'The day my dad went mad' by Patricia Hughes is Poem of the Week

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The Write Out Loud Poem of the Week is ‘The day my dad went mad’ by Patricia Hughes.  The title of the poem speaks for itself. On her profile page Patricia says: “The written word has helped get me through many dark times. I have only recently started writing again after losing my creativity to depression … I believe that poetry and any form of self-expression can be an important part of recovery from mental illness.” In her replies to our questions she goes further, saying of her return to creativity: “I feel like I’ve released a bird out of a cage.”

 

 

What got you into writing?

I guess it was my love of books from an early age, it was a natural progression from loving words to trying to write words that mattered.

 

How long have you been writing?

I joined a local creative writing group in my thirties, but became mentally unwell for over a decade. I set aside all things creative for a long time. I was then offered some therapy and began writing again during that process, but it was solely as a means of healing. It is only in the past few months that I rejoined the local creative writing group. It has been a fantastic time. I feel like I've released a bird out of a cage.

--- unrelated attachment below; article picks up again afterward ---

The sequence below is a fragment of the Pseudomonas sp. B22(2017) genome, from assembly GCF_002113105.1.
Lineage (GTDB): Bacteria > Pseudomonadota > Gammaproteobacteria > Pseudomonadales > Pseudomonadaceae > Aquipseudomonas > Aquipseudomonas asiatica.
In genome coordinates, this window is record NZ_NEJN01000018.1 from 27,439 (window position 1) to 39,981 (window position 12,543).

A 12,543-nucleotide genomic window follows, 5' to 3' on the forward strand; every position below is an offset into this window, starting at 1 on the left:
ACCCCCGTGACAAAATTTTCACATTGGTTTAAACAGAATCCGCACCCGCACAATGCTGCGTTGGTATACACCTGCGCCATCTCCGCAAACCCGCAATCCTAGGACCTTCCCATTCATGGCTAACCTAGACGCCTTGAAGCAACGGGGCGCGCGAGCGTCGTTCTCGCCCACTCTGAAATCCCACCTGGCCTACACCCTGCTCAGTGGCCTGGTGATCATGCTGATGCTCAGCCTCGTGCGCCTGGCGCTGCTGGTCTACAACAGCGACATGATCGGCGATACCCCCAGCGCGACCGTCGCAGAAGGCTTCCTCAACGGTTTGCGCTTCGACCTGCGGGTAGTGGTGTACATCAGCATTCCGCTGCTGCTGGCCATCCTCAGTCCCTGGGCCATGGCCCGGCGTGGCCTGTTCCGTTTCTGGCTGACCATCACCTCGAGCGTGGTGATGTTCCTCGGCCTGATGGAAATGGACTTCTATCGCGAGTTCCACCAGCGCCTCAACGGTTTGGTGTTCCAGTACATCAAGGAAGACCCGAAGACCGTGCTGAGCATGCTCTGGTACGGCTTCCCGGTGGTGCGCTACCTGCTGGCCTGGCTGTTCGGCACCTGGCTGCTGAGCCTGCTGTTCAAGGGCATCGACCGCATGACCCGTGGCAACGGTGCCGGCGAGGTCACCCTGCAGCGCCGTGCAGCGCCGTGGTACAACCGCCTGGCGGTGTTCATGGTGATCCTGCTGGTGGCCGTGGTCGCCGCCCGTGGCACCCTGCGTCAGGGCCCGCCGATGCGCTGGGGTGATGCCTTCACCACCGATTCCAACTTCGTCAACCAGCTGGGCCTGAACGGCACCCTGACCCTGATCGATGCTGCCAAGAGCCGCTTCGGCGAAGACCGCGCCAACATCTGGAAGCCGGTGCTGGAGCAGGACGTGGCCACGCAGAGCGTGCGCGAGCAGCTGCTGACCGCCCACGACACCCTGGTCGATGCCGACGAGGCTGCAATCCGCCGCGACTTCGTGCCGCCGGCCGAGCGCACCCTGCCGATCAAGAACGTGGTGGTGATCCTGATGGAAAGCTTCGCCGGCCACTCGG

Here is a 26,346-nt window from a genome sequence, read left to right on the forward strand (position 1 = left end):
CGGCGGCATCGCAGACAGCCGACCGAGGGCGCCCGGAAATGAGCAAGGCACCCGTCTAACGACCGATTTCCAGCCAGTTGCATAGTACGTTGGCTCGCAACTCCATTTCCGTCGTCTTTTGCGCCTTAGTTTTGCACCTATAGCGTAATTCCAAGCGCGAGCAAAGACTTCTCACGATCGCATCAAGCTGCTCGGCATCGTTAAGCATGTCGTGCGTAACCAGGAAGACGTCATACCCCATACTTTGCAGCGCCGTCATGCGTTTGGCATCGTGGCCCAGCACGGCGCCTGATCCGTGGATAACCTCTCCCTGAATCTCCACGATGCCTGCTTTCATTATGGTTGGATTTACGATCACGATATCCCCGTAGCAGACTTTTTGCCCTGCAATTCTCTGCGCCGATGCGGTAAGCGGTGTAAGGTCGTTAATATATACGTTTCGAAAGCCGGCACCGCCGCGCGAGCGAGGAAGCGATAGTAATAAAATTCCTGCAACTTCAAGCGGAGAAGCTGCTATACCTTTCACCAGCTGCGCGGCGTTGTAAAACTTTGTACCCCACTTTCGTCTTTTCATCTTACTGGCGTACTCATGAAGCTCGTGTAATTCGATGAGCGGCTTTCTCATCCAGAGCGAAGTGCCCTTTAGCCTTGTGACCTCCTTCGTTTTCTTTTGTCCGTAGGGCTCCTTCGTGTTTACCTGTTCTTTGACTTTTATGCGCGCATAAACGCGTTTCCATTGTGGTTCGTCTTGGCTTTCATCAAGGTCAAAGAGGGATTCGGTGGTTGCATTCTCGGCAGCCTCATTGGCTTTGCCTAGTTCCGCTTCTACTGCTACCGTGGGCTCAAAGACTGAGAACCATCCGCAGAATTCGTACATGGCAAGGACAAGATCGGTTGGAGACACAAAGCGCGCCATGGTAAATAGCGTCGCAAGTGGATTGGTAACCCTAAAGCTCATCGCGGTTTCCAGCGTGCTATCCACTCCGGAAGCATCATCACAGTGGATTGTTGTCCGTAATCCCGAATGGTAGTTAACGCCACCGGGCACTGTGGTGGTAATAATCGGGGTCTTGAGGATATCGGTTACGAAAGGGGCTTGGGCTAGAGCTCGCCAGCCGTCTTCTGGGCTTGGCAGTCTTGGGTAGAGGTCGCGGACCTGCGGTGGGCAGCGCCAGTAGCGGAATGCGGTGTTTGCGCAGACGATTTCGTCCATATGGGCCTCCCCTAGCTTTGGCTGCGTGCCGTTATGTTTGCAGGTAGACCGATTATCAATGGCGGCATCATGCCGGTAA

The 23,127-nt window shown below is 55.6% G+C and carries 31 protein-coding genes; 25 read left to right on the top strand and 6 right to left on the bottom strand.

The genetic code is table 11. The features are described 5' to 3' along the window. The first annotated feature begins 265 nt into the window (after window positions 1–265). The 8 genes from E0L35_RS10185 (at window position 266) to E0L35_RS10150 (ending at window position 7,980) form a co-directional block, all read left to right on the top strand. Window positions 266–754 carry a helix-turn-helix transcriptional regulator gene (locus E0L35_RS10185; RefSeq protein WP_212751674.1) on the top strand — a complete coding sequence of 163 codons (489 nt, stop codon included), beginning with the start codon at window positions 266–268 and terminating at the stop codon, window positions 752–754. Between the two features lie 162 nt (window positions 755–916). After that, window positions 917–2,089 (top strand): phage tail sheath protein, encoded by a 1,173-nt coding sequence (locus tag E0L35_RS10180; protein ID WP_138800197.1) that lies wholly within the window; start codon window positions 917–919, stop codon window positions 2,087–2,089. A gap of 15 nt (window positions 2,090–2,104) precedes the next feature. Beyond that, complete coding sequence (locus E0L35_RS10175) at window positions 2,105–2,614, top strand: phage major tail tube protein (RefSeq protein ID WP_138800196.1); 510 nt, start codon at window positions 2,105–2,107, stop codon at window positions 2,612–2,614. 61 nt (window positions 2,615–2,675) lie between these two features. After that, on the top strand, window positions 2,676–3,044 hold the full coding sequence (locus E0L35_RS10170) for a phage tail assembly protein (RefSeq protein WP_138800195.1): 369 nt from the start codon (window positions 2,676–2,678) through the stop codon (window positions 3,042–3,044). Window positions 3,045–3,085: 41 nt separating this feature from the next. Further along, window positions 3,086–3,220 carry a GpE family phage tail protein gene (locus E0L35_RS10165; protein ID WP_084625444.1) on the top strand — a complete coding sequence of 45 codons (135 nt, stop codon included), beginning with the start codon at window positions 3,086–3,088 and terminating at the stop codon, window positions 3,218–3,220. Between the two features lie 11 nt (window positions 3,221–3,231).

Have you been to any open mic nights?

I went to my first open mic night in Belfast just three weeks ago. It was awe-inspiring to hear such fantastic poetry. Maybe soon I might find my voice.

 

Your favourite poem/poet?

Hard to say. The first book of poetry I owned and loved was Little Johnny’s Confession by Brian Patten. I love the beautiful bleakness of ‘This Dead Relationship’ by Katherine Pierpoint.

 

You're cast away on a desert island. What’s your luxury?

As long as there is an unlimited supply of decent red wine and tea for the morning after, my luxury would be a king-size bed with all my favourite books on it. I’m not keen on hammocks.

 

 

THE DAY MY DAD WENT MAD 

by Patricia Hughes 

 

He came undone with no sense of decorum.

His pants soiled and the room reeking of shit.

Paisley and the Pope shook hands in the Ivy house across the way,or so he said.

We laughed because it was easier than crying.